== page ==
When the CO2 was 8000 PPM, was it warmer than it would have been otherwise?

So difficult to know that far back in time.

I think we'll find out, but then it will be too late to do anything about it because it takes 1000s of year for the CO2 to go back into the earth.

We are doing big science experiment

Rog Tallbloke
(tallbloke) - F

Locale: DON'T LOOK DOWN!!
Re: Re: Re: Re: Quantifried on 09/17/2012 12:24:57 MDT Print View

Jerry says:
it will be too late to do anything about it because it takes 1000s of year for the CO2 to go back into the earth.

Again, without knowing the rates of change of natural co2 emission and absorption, calculating the e-folding time of co2 or it's 'halflife' isn't possible. The IPCC projections put it at around 240 years, but this is totally unproven and unsupported. We know the time before absorption of any average co2 molecule is around 5 years, but this is not the same thing as the e-folding time. However, we do get some clues by looking at temperature oscillation in the modern record and comparing them to the detrended co2 level. These studies suggest that on an annual scale, co2 lags temperature by around 6 months. When a big 2 year El nino/La Nina ENSO event occurs the lag increases to around 15 months. On the scale of a 60 year oceanic cycle, the e-folding time is going to be around 15 years.

So if we're right and co2 change is mostly a natural, temperature driven phenomenon, then if as we believe it will, temperature falls over the next couple of decades, we should expect to see co2 starting to fall in around 2025. That would then be the proof that we're right.

Provided that temperatures don't start increasing at an alarming rate outside of what we've seen in the past from natural variability, I think it is reasonable and sensible to keep studying and observing while we await the outcome of the decisive experiment nature might be getting around to performing for us.

jerry adams
(retiredjerry) - MLife

Locale: Oregon and Washington
Re: Re: Re: Re: Re: Quantifried on 09/17/2012 13:37:41 MDT Print View

"Provided that temperatures don't start increasing at an alarming rate outside of what we've seen in the past from natural variability, I think it is reasonable and sensible to keep studying and observing while we await the outcome of the decisive experiment nature might be getting around to performing for us."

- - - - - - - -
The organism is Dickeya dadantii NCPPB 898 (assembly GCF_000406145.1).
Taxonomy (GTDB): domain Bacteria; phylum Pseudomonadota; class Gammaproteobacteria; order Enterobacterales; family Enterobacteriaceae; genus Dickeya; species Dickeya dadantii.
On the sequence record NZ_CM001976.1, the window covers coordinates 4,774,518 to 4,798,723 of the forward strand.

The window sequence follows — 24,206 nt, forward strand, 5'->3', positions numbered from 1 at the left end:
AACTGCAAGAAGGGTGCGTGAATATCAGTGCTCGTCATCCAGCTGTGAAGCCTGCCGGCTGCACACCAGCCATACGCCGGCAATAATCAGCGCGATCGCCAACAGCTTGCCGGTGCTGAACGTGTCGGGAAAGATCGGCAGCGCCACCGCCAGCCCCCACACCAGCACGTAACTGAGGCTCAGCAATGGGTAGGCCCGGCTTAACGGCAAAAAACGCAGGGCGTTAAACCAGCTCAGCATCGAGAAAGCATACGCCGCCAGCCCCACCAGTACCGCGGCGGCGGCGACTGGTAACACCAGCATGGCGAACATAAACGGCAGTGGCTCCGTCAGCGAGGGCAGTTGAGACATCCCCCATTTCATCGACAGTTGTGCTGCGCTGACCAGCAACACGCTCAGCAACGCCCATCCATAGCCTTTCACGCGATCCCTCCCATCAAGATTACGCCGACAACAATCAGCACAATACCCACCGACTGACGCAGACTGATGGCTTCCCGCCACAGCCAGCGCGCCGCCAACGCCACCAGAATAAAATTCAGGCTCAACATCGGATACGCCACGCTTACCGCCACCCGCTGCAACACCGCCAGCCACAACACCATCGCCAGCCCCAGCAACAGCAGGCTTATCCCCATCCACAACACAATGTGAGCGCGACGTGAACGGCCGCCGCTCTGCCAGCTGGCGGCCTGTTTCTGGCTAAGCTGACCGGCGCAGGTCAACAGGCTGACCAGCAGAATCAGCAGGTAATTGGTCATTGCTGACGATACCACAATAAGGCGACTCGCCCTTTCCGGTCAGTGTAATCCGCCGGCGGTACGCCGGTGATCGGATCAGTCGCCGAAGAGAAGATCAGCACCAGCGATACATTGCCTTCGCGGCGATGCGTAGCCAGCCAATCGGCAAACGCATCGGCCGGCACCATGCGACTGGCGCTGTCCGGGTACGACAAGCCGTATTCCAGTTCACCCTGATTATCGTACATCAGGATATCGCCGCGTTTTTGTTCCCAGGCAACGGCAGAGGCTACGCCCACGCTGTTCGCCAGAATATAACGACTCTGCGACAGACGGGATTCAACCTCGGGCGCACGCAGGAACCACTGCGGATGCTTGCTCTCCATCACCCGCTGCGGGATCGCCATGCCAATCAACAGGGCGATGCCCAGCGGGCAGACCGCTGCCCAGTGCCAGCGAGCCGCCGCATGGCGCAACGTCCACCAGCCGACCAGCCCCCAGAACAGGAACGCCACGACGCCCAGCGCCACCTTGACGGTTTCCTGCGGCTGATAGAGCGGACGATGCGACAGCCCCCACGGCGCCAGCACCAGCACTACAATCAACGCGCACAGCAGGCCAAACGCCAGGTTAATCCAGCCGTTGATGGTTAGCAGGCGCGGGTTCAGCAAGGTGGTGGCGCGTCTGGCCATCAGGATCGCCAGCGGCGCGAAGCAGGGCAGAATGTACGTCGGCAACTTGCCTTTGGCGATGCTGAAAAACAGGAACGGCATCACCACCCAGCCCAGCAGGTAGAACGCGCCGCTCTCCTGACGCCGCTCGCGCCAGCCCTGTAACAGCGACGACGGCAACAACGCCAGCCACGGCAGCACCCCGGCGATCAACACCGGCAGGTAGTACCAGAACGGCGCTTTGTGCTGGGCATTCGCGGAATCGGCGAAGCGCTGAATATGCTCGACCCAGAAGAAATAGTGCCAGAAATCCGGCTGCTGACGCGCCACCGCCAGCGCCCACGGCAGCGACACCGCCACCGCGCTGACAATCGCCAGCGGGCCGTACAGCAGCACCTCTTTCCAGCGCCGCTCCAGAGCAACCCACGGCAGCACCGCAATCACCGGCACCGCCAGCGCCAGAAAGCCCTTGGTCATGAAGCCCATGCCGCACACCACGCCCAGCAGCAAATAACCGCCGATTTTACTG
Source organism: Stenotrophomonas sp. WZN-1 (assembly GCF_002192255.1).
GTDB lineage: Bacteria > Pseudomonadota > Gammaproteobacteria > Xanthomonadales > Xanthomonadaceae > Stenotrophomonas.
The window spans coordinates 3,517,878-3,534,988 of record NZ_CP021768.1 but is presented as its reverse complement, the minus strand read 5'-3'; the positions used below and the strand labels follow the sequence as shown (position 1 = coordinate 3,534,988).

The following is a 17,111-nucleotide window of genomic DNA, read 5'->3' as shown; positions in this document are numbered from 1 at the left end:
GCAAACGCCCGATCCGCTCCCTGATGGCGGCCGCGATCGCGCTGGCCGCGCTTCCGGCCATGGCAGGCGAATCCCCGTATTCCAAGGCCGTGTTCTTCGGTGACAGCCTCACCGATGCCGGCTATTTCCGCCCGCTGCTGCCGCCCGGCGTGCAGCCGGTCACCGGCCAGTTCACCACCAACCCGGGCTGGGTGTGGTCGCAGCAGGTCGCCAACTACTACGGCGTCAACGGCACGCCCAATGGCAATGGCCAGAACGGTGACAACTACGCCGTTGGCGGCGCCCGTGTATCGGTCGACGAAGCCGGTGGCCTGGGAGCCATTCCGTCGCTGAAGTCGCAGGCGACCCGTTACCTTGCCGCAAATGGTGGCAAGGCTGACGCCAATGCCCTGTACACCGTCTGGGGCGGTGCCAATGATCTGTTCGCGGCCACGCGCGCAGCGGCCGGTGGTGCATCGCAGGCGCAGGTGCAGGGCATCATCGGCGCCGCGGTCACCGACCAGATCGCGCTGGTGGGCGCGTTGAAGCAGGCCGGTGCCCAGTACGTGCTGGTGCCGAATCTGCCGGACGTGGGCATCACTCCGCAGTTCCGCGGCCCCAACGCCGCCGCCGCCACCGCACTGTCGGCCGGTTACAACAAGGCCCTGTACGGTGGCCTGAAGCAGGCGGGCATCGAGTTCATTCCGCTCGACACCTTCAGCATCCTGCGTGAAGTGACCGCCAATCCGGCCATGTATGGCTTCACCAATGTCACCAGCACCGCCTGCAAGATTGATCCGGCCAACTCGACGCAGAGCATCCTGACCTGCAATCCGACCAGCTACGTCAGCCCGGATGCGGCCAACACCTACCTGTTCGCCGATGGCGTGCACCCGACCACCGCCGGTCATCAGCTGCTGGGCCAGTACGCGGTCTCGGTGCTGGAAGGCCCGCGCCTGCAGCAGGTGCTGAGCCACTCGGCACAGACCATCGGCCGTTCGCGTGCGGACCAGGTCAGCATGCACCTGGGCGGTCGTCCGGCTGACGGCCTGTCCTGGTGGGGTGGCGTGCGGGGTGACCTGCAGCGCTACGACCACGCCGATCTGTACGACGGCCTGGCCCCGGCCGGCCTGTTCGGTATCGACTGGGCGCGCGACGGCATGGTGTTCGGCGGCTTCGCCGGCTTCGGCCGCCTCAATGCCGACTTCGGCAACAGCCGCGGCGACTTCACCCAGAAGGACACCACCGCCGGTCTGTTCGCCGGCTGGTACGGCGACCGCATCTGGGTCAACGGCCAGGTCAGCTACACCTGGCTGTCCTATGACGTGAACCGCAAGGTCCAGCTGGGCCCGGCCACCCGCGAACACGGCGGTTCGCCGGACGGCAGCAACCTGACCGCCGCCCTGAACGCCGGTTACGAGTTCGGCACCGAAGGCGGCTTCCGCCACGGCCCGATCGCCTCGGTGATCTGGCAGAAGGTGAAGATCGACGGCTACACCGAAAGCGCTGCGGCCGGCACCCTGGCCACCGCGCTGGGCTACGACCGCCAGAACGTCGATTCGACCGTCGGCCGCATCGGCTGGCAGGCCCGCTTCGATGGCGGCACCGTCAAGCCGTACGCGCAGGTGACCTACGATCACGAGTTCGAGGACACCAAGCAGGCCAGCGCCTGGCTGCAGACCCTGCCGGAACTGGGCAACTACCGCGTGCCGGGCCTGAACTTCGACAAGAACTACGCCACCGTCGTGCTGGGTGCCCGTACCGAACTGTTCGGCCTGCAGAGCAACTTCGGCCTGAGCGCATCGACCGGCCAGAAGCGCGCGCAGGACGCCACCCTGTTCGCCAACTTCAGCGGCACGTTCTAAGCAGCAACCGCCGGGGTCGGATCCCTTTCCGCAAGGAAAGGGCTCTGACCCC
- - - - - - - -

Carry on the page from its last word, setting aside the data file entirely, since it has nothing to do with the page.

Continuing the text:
No

When we see large temperature rise then it will be too late to do anything about it

It takes 1000s of years for Calcium and Magnesium to wash out of rocks, into ocean, get combined with CO2 to form carbonate, and get deposited into earth. All the while we'll be stuck with the increased CO2.

Better to switch to renewable energy sources now

Besides, there are many other reasons to switch, like it's getting progressively harder to get fossil fuels

Rog Tallbloke
(tallbloke) - F

Locale: DON'T LOOK DOWN!!
Re: Re: Re: Re: Re: Re: Quantifried on 09/17/2012 13:43:03 MDT Print View

When the martians land with their death rays it'll be too late as well. We should spend billions on defenses now!

Show me some observationally based evidence that co2 has caused any measurable temperature rise, and I'll take your argument more seriously.

While there's no observed water vapour feedback like the models use, no dice.
Anyway, how can we "switch to renewable energy sources now" when renewables aren't capable of providing a tenth of our power needs?

Such an argument would only be advanced by someone in the pay of 'Big Wind'.

Edited by tallbloke on 09/17/2012 13:44:54 MDT.

jerry adams
(retiredjerry) - MLife

Locale: Oregon and Washington
Re: Quantifried on 09/17/2012 14:42:53 MDT Print View

Picture being worth thousand words:

globalwarming

#1 - Now, we know CO2 level is way higher than historic levels and it's because of burning fossil fuels. Warming or other weather effects are barely visible.

#2 - In a few 10s of years the weather will be obviously effected. Rog concedes bet to Dean.

#3 - If we start transitioning to alternate energy now, it will still take 10s of years before we can stop all CO2 emmisions. Weather effects will get much worse than the #2 obviously effected level.

#4 - If we wait for Rog to concede, the CO2 level will get much higher before we are able to stop all CO2 emmisions. And the transition period will be much more chaotic because we'll be desperate. Rog's grandchildren will deny being related to Rog : )

Rog Tallbloke
(tallbloke) - F

Locale: DON'T LOOK DOWN!!
Re: Re: Quantifried on 09/17/2012 15:28:12 MDT Print View

Well, it's an intriguing graphic Jerry. I'll deal with the notes first and then come back to it.

#1 - Now, we know CO2 level is way higher than historic levels and it's because of burning fossil fuels. Warming or other weather effects are barely visible.

As I patiently explained above, we don't know how much of the rise in atmospheric co2 is due to human emission and how much is due to the natural warming which has been ongoing since around 1700.